Eight Things Healthcare Workers Want Their Patients To Know

June 5, 2017

There is often a line between patients and the people that work with them on their ailments. To an extent, it is an entirely necessary line; it is the professional division that helps to maintain the right attitude for healthcare. It would be impossible if that line was continually breached and the doctors, nurses, and support staff took every case to heart; the job would break them in a matter of weeks. So for the most part, that division is a necessary one for both the client and the staff.

However, it does have one downside: it has a tendency to mean neither party is able to feel totally comfortable to discuss issues with one another. Think about it: how often have you told a “white lie to a doctor who is asking how many units of alcohol you drink per week? Or exaggerated the health benefits of your diet?

It happens from the other side, too. Sometimes, healthcare staff does not want to offend or upset someone, so they are constantly walking a difficult path. They know an offended, upset, or angry patient is one who is not going to listen to them, so they have to try and be as polite as possible while still making the point they need to make.

Sometimes, it is good to get everything out in the open. Given the aforementioned professional barrier that has to be erected, the things that people who work in healthcare want their patients to know can be the most difficult to get communicated. Thus, if that barrier could drop for a time, what would they want to tell their patients?

Over to them…

#1: You Are Important, But You Can Not Be The Only Person We Focus On

There is no doubt that everyone wants to feel that they are important to the people who are providing their healthcare. That is valid, and it should be encouraged. No one wants to find themselves in a situation where their doctor does not understand their entire case; where a nurse is not paying attention; where a support worker needs to consult notes before they are able to give even the most basic of advice.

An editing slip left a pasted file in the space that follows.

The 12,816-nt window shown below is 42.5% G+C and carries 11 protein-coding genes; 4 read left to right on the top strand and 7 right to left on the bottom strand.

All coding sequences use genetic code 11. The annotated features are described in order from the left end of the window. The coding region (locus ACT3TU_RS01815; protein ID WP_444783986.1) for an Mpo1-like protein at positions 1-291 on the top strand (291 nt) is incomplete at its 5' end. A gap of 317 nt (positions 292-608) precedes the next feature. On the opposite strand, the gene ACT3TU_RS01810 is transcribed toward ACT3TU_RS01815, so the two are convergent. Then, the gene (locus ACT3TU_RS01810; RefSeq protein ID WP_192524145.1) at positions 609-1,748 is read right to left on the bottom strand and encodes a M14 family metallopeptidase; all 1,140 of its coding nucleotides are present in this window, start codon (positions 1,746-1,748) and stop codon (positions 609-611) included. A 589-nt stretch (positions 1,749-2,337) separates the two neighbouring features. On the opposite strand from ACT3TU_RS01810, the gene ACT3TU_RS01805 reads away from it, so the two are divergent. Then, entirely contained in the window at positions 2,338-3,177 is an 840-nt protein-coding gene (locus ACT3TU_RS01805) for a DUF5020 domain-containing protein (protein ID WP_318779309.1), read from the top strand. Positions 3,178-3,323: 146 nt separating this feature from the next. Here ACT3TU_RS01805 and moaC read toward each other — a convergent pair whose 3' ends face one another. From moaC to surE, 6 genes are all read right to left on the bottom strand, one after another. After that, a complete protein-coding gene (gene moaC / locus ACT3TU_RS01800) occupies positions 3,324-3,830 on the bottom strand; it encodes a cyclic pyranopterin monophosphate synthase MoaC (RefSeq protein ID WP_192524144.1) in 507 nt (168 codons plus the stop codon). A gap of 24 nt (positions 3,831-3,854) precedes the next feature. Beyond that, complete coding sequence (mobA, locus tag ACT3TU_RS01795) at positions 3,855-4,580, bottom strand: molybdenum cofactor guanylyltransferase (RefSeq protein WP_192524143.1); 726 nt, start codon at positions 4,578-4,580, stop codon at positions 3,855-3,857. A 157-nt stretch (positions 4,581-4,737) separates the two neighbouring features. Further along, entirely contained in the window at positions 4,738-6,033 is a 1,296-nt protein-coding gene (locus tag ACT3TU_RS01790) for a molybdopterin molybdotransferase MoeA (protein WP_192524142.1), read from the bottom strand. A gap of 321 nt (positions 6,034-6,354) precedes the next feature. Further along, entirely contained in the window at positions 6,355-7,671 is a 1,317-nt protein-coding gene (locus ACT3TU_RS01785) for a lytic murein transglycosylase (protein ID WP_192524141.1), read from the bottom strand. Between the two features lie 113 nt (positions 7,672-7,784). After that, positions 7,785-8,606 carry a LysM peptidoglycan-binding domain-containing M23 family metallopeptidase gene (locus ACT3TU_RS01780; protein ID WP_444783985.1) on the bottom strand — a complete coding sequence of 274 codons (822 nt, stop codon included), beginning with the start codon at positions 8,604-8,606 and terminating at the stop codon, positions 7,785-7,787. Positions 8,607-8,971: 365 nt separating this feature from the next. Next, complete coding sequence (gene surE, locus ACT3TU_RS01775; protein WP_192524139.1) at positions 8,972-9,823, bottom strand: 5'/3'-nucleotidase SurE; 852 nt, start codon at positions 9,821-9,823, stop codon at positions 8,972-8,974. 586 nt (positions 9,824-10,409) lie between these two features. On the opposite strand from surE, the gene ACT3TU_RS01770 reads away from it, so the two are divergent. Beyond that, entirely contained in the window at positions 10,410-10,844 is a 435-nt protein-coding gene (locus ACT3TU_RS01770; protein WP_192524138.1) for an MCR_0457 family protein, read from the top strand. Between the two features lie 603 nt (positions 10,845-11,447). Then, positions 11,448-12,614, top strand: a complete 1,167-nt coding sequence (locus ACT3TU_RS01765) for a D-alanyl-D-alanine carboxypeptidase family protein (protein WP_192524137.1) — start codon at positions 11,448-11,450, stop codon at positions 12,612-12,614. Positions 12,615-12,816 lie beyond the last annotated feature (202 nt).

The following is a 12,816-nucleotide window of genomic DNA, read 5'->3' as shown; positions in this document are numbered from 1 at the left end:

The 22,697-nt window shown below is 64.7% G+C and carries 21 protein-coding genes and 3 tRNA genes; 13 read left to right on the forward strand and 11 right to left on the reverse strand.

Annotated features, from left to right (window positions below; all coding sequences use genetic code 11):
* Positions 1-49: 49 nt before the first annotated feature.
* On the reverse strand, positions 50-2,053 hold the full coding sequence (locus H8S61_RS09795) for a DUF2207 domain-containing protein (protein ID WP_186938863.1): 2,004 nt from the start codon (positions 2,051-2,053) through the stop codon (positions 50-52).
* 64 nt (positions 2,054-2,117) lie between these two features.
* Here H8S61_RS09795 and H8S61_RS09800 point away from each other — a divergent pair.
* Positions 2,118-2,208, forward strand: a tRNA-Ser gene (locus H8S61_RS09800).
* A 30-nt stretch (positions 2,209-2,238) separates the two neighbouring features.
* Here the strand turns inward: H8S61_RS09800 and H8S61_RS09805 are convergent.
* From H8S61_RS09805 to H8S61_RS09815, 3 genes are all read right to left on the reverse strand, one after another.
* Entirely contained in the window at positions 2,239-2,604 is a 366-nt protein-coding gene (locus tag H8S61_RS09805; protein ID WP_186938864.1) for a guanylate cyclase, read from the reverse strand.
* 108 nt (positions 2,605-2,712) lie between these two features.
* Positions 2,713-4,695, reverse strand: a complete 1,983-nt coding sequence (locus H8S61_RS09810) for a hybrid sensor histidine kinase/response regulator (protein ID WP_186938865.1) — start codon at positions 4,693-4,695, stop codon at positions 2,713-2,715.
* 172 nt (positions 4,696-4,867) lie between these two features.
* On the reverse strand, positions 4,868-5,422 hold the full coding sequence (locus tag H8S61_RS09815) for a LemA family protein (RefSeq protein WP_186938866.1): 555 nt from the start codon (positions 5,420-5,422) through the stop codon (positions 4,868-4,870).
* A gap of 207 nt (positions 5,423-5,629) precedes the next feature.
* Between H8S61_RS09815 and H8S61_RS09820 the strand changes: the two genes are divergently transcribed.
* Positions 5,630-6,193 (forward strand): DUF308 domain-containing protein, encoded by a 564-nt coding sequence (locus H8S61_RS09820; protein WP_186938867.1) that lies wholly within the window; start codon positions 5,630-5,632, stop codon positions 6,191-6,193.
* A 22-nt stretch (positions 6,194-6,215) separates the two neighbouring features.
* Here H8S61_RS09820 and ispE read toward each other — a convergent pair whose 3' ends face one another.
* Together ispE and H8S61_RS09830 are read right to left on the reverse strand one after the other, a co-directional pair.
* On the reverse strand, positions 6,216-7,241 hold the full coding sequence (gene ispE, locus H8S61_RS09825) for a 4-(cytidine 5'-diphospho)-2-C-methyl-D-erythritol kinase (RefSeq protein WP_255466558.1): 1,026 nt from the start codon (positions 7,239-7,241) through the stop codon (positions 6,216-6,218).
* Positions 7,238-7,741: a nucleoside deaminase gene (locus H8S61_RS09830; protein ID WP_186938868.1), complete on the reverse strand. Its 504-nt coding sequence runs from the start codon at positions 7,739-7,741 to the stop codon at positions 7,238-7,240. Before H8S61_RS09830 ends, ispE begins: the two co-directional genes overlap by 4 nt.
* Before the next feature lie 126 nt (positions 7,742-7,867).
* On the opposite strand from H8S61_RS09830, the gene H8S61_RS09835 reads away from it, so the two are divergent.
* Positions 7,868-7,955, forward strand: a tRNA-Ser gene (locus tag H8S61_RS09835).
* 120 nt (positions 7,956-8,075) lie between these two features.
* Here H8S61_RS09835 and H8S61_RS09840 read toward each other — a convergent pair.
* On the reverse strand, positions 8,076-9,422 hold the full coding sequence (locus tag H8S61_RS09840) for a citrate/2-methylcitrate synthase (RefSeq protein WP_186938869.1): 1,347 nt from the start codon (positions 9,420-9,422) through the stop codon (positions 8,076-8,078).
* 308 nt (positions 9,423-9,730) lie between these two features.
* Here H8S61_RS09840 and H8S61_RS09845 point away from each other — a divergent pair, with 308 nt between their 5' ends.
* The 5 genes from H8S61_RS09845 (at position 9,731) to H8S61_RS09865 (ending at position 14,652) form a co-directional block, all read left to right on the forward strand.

However, it is impossible for every single patient to be the “number one” patient for each medical professional. There has to be a line somewhere; a point at which we move on. So perhaps try and keep questions to a couple of minutes each — it is better to have to talk to us multiple times for a short while, than to expect to commandeer our attention for 30 minutes.

#2: We Are Tired

It should go without saying, but some patients struggle to understand this: those of us who work in healthcare are so frequently exhausted that they need a minute to get up to speed. It is not that we do not care or we are not paying attention; nor does it compromise the quality of care that we offer. We just need a second to click the details of our last patient out of our minds, so we can focus on you.

#3: We Cannot Give You Anything For The Common Cold

The common cold is a virus. Antiviral drugs do exist, but they take anywhere from 5-12 days to have any impact, by which point a cold will have run its course naturally. The same is true of the flu. The very best thing you can do with these conditions is drink plenty of fluids, try to stay warm, and rest whenever possible. There is no more special, amazing advice that a medical professional can offer you in these circumstances.

Antibiotics are not going to do anything for a cold, nor are they necessary for the majority of run-of-the-mill infections. Antibiotic resistance is a real and growing problem, so try and leave it up to us when we think antibiotics are the right course of treatment.

If your symptoms last for more than seven days, then of course, come and talk to us. But for the most part, managing at home is the very best thing you can do for your own health and the medical professional as a whole.